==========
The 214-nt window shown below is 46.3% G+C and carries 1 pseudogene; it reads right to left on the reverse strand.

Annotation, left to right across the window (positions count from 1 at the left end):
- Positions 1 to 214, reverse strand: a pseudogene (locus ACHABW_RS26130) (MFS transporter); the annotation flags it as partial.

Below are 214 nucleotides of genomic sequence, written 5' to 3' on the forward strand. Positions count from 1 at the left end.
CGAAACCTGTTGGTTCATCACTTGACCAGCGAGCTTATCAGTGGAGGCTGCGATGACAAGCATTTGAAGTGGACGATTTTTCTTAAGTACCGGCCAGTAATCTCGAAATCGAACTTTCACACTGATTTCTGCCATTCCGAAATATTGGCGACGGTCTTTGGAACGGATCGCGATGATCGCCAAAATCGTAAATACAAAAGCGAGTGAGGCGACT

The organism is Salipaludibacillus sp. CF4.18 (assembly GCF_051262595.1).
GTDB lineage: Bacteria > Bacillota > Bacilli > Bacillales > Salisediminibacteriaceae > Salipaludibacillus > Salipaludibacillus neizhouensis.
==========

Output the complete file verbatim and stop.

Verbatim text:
The 214-nt window shown below is 46.3% G+C and carries 1 pseudogene; it reads right to left on the reverse strand.

Annotation, left to right across the window (positions count from 1 at the left end):
- Positions 1 to 214, reverse strand: a pseudogene (locus ACHABW_RS26130) (MFS transporter); the annotation flags it as partial.

Below are 214 nucleotides of genomic sequence, written 5' to 3' on the forward strand. Positions count from 1 at the left end.
CGAAACCTGTTGGTTCATCACTTGACCAGCGAGCTTATCAGTGGAGGCTGCGATGACAAGCATTTGAAGTGGACGATTTTTCTTAAGTACCGGCCAGTAATCTCGAAATCGAACTTTCACACTGATTTCTGCCATTCCGAAATATTGGCGACGGTCTTTGGAACGGATCGCGATGATCGCCAAAATCGTAAATACAAAAGCGAGTGAGGCGACT

The organism is Salipaludibacillus sp. CF4.18 (assembly GCF_051262595.1).
GTDB lineage: Bacteria > Bacillota > Bacilli > Bacillales > Salisediminibacteriaceae > Salipaludibacillus > Salipaludibacillus neizhouensis.